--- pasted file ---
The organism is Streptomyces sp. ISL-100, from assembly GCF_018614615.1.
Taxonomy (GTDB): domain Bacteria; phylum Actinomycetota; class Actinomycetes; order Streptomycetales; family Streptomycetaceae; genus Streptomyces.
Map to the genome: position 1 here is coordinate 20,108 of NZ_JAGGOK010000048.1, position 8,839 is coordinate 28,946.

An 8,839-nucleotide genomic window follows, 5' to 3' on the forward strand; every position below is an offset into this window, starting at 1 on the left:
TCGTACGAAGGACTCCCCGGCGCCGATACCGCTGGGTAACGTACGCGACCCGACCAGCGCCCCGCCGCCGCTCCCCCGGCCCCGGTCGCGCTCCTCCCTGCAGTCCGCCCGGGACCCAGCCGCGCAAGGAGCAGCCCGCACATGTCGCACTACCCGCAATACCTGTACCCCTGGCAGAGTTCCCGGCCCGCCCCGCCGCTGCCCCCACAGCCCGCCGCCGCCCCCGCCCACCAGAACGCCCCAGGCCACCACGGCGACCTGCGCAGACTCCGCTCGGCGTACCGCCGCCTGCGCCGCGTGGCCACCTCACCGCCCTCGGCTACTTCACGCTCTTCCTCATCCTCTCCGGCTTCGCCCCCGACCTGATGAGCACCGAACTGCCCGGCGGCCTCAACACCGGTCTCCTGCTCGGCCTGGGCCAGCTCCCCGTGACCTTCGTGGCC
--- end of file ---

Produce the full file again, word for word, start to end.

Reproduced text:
The organism is Streptomyces sp. ISL-100, from assembly GCF_018614615.1.
Taxonomy (GTDB): domain Bacteria; phylum Actinomycetota; class Actinomycetes; order Streptomycetales; family Streptomycetaceae; genus Streptomyces.
Map to the genome: position 1 here is coordinate 20,108 of NZ_JAGGOK010000048.1, position 8,839 is coordinate 28,946.

An 8,839-nucleotide genomic window follows, 5' to 3' on the forward strand; every position below is an offset into this window, starting at 1 on the left:
TCGTACGAAGGACTCCCCGGCGCCGATACCGCTGGGTAACGTACGCGACCCGACCAGCGCCCCGCCGCCGCTCCCCCGGCCCCGGTCGCGCTCCTCCCTGCAGTCCGCCCGGGACCCAGCCGCGCAAGGAGCAGCCCGCACATGTCGCACTACCCGCAATACCTGTACCCCTGGCAGAGTTCCCGGCCCGCCCCGCCGCTGCCCCCACAGCCCGCCGCCGCCCCCGCCCACCAGAACGCCCCAGGCCACCACGGCGACCTGCGCAGACTCCGCTCGGCGTACCGCCGCCTGCGCCGCGTGGCCACCTCACCGCCCTCGGCTACTTCACGCTCTTCCTCATCCTCTCCGGCTTCGCCCCCGACCTGATGAGCACCGAACTGCCCGGCGGCCTCAACACCGGTCTCCTGCTCGGCCTGGGCCAGCTCCCCGTGACCTTCGTGGCC